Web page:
Jacquelyn: Yeah. Yeah. And I definitely also believe that because again, I think being othered and kind of carrying that like burden of shame is a huge kind of burden to carry. And it's true, I think the one mentor who kind of sees potential in you is really all it takes. And I definitely can remember my Intro to Biology professor at community college was like, you know, the one person who I really wanted to make proud. Like I would, you know, go to his office hours and just eat lunch and we would just talk, right? Like he would motivate me. And he was so impressed by some of the things I would say. And so I wanted to get an A just to impress him, you know what I mean? And I ended up really falling in love with biology. And, you know, I still keep in contact with him to this day. And again, community college means when I go home, I get to see him. So I kind of visit him every so often. And he's still a huge motivator in my life and I give a lot of thanks to him. And it is kind of crazy because that was really all it took, right? You know, my mom, my dad, didn't matter if they wanted it. It mattered if I put in the effort and wanted it. And it was, you know, the right time for me to meet him, you know, the right person, the right circumstances. I was in the right mindset, and I think it really kind of worked out well.
Eleni: Yeah. Talk to us a little bit more about like how you went from that first like intro biology class at community college to, you know, where you are now.
Jacquelyn: I knew I wanted to do science. I'm not quite sure why. I was just like, science is exciting. It's interesting. That's what I want to do. So I was taking a bunch of science classes, and that's when I met my biology professor and that's when I decided, OK, this is what I'm going to do. And then I determined, you know, I'm thinking, OK, do I want to be a nurse? Do I want to be like a doctor? You're kind of surrounded by a bunch of people in scrubs and and you're thinking more clinical stuff. And then I realized that I don't really want to work with patients. I think I want to do, like, lab work, more like behind the scenes kind of stuff. And I remember telling him that, like, I think I want to do research. And he was like, "If you really want to do research, you have to get your PhD." Looking back, it really was like that moment from there on, every class I took, every job I took was to kind of beef up my resume, so that way I could apply and get into PhD school.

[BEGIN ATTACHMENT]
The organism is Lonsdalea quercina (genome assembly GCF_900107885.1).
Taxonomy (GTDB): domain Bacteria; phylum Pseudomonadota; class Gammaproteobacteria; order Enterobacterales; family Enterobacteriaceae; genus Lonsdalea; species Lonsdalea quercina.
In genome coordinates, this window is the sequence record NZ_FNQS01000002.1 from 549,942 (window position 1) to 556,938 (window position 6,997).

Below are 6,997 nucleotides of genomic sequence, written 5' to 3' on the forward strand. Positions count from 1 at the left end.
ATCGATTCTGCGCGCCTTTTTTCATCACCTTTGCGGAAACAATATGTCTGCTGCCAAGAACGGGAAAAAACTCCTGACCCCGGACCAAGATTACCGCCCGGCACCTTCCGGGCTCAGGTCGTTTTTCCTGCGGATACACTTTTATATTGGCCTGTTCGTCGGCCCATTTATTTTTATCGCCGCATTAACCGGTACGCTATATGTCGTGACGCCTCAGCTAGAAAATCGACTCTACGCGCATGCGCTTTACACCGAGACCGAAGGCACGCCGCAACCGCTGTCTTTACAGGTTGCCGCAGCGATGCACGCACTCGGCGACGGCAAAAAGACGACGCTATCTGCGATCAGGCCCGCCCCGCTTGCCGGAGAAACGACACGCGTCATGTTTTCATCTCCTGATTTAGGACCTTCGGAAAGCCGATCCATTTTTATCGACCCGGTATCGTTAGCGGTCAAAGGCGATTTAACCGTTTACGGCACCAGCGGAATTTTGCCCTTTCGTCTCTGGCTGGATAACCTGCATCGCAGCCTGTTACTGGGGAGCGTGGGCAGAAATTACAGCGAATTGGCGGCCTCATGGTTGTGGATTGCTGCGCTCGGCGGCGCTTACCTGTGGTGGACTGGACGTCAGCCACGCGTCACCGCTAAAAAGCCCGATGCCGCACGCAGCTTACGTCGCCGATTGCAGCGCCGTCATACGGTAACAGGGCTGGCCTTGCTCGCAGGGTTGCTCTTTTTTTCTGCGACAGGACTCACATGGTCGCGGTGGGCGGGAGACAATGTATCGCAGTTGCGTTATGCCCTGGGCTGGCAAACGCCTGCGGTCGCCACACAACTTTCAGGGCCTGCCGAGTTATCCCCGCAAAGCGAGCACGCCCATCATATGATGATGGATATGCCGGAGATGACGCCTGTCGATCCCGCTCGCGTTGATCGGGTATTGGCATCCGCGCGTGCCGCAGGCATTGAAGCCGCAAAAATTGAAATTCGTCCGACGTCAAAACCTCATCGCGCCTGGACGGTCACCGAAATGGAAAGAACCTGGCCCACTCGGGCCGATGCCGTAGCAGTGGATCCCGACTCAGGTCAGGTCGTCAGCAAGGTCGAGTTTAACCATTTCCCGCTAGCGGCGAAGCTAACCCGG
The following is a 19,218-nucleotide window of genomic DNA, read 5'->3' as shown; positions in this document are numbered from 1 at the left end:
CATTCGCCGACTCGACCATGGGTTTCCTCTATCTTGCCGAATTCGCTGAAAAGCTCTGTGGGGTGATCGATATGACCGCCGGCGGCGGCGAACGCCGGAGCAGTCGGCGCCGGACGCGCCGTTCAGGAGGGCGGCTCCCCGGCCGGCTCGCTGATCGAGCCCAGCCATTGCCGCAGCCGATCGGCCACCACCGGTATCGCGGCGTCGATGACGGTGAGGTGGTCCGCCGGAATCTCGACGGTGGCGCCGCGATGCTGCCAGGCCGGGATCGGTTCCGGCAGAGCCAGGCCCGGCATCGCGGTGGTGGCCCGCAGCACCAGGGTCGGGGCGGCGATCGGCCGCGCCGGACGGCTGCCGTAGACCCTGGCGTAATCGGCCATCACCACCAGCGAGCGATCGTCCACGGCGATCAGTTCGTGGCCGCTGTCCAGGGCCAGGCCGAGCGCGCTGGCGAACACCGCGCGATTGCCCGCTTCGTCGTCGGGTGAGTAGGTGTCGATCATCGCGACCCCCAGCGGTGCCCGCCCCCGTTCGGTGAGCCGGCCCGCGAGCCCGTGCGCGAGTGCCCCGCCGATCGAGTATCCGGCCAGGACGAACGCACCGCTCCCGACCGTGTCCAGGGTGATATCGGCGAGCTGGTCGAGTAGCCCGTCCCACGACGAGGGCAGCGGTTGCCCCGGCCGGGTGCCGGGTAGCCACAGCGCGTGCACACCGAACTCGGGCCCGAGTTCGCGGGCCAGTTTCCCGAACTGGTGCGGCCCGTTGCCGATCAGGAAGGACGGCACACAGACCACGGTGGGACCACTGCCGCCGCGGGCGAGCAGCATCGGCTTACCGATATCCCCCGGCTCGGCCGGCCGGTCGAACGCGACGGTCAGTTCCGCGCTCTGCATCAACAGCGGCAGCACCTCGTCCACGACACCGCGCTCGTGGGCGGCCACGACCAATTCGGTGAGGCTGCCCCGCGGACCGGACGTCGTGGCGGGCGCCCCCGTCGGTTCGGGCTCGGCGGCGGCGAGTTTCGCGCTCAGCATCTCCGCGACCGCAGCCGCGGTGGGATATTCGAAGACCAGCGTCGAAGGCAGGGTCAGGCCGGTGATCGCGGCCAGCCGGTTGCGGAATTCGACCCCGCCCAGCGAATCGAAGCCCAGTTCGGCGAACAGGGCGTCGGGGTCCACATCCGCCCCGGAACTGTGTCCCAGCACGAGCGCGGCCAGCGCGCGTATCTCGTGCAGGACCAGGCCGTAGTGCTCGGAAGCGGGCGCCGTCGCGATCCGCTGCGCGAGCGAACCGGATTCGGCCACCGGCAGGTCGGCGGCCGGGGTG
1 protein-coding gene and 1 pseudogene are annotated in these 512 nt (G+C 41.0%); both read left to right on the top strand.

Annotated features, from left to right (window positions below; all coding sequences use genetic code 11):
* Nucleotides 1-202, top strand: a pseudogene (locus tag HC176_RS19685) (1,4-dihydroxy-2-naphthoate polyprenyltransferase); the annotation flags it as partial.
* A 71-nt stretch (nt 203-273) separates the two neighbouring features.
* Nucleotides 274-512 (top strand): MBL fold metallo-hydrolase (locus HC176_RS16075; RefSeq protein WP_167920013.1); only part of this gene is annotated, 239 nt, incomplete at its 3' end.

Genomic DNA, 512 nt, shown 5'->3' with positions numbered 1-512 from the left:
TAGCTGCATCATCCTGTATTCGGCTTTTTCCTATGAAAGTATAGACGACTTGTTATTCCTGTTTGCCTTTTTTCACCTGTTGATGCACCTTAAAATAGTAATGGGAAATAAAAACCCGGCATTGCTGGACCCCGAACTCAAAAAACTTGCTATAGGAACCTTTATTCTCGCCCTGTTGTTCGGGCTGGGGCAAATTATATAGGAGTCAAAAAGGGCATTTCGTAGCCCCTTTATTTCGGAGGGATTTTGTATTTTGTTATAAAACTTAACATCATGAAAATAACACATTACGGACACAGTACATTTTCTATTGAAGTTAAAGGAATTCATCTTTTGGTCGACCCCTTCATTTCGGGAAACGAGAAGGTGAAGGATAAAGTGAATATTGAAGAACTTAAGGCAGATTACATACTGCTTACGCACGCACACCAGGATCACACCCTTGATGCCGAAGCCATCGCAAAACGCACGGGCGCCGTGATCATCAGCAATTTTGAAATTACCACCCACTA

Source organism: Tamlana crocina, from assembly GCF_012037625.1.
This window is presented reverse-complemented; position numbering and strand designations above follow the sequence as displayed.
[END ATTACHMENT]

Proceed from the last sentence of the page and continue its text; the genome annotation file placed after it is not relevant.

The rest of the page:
And so from there, I then went away to university. I went to a local state school in Illinois called Eastern Illinois University. I was able to do research in a professor's lab in neurobiology. And so I gained some lab experience. And then I then graduated in December 2019. And so lockdown kind of started. And again, I just graduated with this degree that was very applicable to kind of what was going on. And so I was thinking, OK, well, how can I use my talent and my degree to kind of aid in this global pandemic? And then I moved out to D.C. a couple of months later and ended up doing research on COVID-19, and so it was an epidemiology study. But I've been here for about two years now, and I really do love kind of research and where I'm at and all the hands-on experience that I've been gaining from there.
Eleni: I was actually going to ask you what attracted you to science, but you said you're not really sure. Like was there something that, you know, steered you more towards like the lab and research work?
Jacquelyn: I mean, there's a couple of aspects to it. Number one, I just think the mental stimulation. I guess the questions, right, the unknown questions and the ability to be curious. I think that's the big one. I like working with my hands, right? Like I get to, you know, do experiments and mix liquids and run analysis and do things. So I'm not sitting at a desk all day, right? There's data analysis stuff that you do, but there's also what's called wet lab stuff. So you're working with patient samples or you're doing cell cultures. So you get to work with your hands, which I think is really good for me. It's not a desk job. It's not mundane, and it's also challenging, right? It's mentally stimulating. So I kind of like that challenge. And the fact that I get to work with my hands I think is really good for me.
Eleni: On this show, this idea of working with your hands really comes up a lot. And I wonder if you've thought about how that might relate to your ADHD or dyslexia, and if you could talk about that.